Learning & Development, Technology

How VR Can Help Bridge the Experience Gap in Employee Training

There’s often a chicken-and-egg problem with employee recruitment and training. Employers almost always want to hire someone with experience, but while some candidates might have the experience from a previous role, others are actually hoping to gain that experience from the job they’re applying for, but they need the experience to get the job.

Many employers shy away from inexperienced candidates because on-the-job training can be extremely costly, not just in terms of time and money but also in terms of the potential for costly mistakes.

At the same time, the current job market doesn’t allow a lot of leeway for employers that would rather hire only experienced workers. So how can these two challenges be reconciled?

VR and the Skills Gap

Well, virtual reality (VR) is one potential solution, and it’s one that has seen tremendous advancements and cost reductions over the last couple of decades. By closely simulating real-life situations, VR can help trainees gain close-to-real-world experience without the cost and high stakes of actual real-world experience. In other words, VR can act as a bridge from the classroom to the real world.

“Traditional learning starts in a classroom,” writes Stephen Baer in an article for Forbes. “Whether in person or online, gaining knowledge from textbooks and other resources is the No. 1 priority,” he says. Of course, in corporate environments, employers also are interested in demonstrated skills and experience, which are considered trusted indicators of an employee’s potential to perform in the job they’re applying for or currently in.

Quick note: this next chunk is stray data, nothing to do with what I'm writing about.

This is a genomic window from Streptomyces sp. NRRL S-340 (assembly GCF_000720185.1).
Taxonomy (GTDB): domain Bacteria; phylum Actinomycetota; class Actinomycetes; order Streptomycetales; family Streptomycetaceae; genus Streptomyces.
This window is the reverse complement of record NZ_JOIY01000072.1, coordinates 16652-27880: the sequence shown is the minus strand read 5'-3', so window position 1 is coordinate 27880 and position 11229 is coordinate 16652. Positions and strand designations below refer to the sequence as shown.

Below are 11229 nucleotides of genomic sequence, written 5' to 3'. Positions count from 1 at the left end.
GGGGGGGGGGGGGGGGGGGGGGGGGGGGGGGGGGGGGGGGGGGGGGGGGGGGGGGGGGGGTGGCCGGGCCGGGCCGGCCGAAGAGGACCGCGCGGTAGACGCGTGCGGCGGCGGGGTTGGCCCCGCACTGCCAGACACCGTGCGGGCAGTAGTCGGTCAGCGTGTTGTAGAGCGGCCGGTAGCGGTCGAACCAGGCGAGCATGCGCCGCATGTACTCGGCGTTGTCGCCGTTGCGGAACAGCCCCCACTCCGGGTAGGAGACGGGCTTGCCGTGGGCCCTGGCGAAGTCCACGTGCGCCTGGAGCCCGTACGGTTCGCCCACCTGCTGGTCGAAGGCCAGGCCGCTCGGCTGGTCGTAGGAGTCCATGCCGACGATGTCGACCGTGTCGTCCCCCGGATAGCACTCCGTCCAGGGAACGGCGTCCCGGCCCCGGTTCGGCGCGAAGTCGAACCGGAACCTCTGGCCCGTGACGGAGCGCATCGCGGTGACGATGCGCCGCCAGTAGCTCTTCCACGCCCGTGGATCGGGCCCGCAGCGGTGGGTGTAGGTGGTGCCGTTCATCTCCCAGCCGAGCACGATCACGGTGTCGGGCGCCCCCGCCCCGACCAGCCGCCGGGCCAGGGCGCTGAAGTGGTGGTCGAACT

The Role of Repetition

Baer notes that people conquer skills mostly through repetition. “They have to practice, fail and improve repeatedly,” he says. “This process doesn’t usually happen by attending instructor-led training sessions. People have to experience things for themselves. In other words, your training must create opportunities for experiential learning in order to actually be helpful and as a result yield competent employees.”

While classroom-based training often fails to adequately prepare staff for their essential job duties, genuine on-the-job training comes with a lot of risks and costs. VR continues to advance and is increasingly being leveraged by top companies to help bridge this gap.

Lin Grensing-Pophal is a Contributing Editor at HR Daily Advisor.

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